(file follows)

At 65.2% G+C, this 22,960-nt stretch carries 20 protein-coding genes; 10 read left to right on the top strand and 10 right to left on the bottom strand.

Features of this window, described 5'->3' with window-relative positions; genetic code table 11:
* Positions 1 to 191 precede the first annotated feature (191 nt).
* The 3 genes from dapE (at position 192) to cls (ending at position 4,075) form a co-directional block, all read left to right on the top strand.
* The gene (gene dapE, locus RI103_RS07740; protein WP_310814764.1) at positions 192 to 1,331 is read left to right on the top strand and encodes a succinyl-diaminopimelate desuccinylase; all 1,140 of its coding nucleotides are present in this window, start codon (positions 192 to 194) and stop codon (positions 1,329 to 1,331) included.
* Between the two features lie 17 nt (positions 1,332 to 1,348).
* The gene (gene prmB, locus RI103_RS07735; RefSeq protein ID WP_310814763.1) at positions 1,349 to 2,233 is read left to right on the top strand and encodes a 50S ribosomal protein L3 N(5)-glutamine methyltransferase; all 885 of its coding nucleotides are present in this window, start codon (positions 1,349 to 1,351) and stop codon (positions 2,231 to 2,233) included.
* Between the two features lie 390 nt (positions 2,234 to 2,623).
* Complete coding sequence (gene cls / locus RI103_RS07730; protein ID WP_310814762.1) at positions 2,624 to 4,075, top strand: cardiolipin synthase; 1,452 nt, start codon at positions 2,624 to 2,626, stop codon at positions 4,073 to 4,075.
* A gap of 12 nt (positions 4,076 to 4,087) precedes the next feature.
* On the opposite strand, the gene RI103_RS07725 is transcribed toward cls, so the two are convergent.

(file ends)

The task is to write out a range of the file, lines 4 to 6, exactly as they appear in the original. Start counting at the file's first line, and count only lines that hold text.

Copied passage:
* The 3 genes from dapE (at position 192) to cls (ending at position 4,075) form a co-directional block, all read left to right on the top strand.
* The gene (gene dapE, locus RI103_RS07740; protein WP_310814764.1) at positions 192 to 1,331 is read left to right on the top strand and encodes a succinyl-diaminopimelate desuccinylase; all 1,140 of its coding nucleotides are present in this window, start codon (positions 192 to 194) and stop codon (positions 1,329 to 1,331) included.
* Between the two features lie 17 nt (positions 1,332 to 1,348).